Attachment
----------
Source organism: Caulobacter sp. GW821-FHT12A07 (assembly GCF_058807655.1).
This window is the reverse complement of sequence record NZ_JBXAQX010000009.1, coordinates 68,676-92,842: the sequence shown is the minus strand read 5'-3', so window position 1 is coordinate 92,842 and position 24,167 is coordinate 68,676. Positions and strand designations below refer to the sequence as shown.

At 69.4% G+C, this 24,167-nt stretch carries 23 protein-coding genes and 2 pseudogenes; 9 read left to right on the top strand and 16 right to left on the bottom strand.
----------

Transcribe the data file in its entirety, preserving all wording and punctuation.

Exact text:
Source organism: Caulobacter sp. GW821-FHT12A07 (assembly GCF_058807655.1).
This window is the reverse complement of sequence record NZ_JBXAQX010000009.1, coordinates 68,676-92,842: the sequence shown is the minus strand read 5'-3', so window position 1 is coordinate 92,842 and position 24,167 is coordinate 68,676. Positions and strand designations below refer to the sequence as shown.

At 69.4% G+C, this 24,167-nt stretch carries 23 protein-coding genes and 2 pseudogenes; 9 read left to right on the top strand and 16 right to left on the bottom strand.